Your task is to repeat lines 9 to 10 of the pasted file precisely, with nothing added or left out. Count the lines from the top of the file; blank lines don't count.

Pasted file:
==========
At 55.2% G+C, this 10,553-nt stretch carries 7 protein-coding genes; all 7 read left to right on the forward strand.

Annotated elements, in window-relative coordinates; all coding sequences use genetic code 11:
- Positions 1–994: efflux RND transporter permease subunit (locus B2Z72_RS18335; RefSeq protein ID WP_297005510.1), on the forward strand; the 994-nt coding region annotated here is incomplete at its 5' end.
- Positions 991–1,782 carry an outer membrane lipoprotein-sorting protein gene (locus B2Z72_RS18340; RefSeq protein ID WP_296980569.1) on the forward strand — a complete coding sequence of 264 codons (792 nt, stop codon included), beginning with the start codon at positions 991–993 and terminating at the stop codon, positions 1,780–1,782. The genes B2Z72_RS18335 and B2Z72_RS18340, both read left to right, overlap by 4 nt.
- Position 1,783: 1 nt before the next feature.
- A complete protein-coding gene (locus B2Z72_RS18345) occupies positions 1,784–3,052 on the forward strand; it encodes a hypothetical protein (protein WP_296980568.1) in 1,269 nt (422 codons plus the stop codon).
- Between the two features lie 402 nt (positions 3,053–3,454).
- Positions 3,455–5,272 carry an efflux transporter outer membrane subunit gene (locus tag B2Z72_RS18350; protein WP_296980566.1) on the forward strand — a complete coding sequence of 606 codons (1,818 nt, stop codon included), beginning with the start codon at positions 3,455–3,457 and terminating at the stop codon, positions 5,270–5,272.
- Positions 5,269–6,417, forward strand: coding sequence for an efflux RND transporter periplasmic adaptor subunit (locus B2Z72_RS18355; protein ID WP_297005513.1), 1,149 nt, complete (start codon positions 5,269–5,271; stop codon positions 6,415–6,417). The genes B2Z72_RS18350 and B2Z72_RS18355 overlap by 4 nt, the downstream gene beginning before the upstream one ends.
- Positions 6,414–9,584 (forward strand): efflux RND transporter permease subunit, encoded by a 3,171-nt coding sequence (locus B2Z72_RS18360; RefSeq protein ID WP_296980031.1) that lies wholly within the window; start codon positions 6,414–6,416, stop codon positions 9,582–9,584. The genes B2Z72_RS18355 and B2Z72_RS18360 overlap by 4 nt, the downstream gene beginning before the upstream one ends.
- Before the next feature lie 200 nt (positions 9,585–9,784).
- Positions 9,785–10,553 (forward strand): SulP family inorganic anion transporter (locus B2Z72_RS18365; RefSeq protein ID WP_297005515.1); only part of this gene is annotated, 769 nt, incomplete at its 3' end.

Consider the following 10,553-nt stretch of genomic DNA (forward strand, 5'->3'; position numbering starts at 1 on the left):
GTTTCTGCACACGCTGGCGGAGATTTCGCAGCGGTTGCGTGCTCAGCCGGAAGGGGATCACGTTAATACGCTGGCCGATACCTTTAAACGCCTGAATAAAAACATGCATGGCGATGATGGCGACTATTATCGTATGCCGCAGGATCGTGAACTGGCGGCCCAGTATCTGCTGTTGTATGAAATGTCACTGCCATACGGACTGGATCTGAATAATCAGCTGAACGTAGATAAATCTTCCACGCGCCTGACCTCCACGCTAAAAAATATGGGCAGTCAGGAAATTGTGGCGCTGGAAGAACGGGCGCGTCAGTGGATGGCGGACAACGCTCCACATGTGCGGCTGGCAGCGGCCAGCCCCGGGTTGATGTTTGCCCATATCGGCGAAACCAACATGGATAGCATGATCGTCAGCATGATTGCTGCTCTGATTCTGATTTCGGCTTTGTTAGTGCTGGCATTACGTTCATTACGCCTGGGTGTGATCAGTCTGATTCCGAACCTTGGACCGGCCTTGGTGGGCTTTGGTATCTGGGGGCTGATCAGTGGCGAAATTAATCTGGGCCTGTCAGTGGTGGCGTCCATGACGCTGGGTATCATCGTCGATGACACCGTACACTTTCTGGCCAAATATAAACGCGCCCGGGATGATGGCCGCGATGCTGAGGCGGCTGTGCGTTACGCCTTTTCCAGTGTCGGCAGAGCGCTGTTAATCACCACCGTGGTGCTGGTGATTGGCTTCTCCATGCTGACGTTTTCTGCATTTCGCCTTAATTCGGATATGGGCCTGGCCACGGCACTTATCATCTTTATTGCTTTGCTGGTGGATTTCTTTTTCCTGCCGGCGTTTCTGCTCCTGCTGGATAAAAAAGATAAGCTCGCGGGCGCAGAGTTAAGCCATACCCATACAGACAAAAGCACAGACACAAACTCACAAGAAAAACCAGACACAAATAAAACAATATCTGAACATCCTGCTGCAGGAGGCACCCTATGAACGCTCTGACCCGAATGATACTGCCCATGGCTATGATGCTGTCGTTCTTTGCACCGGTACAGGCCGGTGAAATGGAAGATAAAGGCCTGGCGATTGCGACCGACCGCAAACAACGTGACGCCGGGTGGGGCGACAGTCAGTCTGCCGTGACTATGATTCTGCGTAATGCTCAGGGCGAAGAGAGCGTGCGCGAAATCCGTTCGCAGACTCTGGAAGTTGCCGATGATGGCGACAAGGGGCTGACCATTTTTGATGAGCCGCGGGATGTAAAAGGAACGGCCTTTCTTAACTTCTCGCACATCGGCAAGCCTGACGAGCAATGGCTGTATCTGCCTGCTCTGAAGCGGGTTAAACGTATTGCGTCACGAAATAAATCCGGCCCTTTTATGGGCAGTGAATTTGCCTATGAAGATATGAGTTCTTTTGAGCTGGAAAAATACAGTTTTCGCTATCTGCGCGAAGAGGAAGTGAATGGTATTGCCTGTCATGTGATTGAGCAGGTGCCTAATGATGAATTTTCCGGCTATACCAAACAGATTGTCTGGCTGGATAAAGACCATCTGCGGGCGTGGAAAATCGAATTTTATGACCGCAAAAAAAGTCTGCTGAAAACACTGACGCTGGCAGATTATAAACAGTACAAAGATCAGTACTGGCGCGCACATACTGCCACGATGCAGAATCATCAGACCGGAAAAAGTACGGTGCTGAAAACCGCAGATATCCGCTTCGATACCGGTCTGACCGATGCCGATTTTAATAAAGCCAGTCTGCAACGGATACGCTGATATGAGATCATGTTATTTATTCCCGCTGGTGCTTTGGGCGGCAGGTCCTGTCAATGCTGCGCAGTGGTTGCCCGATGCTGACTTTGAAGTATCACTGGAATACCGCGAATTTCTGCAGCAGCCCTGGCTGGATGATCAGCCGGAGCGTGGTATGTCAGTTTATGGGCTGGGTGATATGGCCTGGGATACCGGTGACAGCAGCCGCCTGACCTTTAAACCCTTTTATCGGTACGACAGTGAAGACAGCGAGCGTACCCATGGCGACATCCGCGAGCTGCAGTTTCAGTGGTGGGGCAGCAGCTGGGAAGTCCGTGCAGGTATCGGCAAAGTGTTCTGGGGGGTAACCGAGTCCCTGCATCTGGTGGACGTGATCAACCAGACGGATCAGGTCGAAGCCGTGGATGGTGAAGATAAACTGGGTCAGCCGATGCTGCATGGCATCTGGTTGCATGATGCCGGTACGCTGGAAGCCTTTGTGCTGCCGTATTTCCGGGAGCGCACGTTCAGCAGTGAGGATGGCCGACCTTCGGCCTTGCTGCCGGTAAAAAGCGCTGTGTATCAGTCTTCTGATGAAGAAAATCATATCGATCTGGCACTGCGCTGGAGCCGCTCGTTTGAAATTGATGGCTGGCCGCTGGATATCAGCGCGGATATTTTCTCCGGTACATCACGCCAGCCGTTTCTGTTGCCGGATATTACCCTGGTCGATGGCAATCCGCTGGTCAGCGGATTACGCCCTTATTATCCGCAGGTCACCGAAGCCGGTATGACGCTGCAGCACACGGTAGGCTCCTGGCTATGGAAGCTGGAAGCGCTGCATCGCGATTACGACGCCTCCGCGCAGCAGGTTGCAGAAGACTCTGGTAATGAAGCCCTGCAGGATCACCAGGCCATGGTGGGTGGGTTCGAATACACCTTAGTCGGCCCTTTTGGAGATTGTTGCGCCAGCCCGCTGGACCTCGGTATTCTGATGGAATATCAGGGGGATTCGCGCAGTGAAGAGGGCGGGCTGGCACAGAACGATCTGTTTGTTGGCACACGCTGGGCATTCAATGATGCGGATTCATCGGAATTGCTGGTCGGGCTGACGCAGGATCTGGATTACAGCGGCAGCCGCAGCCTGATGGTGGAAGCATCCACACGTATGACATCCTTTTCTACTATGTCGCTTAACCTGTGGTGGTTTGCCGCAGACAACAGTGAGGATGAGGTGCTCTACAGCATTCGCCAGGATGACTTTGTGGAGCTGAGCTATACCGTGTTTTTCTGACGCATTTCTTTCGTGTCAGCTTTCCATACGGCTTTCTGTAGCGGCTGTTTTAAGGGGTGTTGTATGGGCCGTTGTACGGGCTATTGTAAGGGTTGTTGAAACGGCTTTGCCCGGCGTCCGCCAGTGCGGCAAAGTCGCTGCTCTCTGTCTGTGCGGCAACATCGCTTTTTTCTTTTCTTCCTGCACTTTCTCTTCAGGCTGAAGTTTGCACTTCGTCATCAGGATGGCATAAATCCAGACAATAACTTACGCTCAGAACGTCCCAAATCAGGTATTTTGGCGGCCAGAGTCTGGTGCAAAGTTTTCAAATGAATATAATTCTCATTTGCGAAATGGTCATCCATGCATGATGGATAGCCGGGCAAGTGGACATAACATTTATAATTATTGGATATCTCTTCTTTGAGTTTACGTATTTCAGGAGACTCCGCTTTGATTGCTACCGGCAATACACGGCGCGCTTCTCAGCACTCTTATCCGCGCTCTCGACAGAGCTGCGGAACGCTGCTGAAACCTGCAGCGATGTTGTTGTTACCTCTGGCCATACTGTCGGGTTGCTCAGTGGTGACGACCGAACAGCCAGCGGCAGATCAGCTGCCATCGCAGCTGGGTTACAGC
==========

- Positions 5,269–6,417, forward strand: coding sequence for an efflux RND transporter periplasmic adaptor subunit (locus B2Z72_RS18355; protein ID WP_297005513.1), 1,149 nt, complete (start codon positions 5,269–5,271; stop codon positions 6,415–6,417). The genes B2Z72_RS18350 and B2Z72_RS18355 overlap by 4 nt, the downstream gene beginning before the upstream one ends.
- Positions 6,414–9,584 (forward strand): efflux RND transporter permease subunit, encoded by a 3,171-nt coding sequence (locus B2Z72_RS18360; RefSeq protein ID WP_296980031.1) that lies wholly within the window; start codon positions 6,414–6,416, stop codon positions 9,582–9,584. The genes B2Z72_RS18355 and B2Z72_RS18360 overlap by 4 nt, the downstream gene beginning before the upstream one ends.